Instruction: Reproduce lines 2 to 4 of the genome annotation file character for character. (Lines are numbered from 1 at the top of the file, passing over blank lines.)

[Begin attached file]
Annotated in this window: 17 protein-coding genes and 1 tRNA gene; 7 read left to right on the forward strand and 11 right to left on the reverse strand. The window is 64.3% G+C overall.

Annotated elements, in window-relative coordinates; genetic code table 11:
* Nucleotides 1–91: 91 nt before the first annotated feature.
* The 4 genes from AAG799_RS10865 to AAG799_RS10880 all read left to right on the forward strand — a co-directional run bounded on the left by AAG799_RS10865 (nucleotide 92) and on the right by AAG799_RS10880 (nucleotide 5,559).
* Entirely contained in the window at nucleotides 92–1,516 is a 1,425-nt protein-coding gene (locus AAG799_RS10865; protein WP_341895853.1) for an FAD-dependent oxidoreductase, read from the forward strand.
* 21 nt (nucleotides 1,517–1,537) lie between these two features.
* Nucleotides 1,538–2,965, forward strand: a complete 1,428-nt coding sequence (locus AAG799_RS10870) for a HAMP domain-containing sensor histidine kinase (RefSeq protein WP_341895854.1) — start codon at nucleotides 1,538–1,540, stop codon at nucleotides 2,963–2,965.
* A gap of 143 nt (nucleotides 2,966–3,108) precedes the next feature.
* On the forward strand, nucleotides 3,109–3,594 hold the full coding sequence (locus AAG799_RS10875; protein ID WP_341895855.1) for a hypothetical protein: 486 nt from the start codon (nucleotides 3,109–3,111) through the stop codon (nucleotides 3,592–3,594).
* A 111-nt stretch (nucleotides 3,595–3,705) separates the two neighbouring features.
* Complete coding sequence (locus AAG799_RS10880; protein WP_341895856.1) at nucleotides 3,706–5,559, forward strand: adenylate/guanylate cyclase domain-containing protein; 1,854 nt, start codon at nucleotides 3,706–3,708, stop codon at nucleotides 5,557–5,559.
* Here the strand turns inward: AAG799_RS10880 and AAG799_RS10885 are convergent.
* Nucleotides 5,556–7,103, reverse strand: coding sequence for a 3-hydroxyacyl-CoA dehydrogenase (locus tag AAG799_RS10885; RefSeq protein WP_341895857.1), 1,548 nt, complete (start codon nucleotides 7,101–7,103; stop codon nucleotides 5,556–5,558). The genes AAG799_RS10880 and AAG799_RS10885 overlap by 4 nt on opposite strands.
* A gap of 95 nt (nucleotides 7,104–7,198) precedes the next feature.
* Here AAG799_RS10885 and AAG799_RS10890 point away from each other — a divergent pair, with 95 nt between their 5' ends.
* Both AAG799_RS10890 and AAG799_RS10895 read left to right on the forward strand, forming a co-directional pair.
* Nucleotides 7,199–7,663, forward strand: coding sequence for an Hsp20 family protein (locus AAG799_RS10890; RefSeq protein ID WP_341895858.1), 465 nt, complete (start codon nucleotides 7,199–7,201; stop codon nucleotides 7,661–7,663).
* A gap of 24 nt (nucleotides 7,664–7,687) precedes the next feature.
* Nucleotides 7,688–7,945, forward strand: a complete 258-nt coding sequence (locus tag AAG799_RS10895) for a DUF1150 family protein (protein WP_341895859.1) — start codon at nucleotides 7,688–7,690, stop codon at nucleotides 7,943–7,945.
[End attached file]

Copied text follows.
Annotated elements, in window-relative coordinates; genetic code table 11:
* Nucleotides 1–91: 91 nt before the first annotated feature.
* The 4 genes from AAG799_RS10865 to AAG799_RS10880 all read left to right on the forward strand — a co-directional run bounded on the left by AAG799_RS10865 (nucleotide 92) and on the right by AAG799_RS10880 (nucleotide 5,559).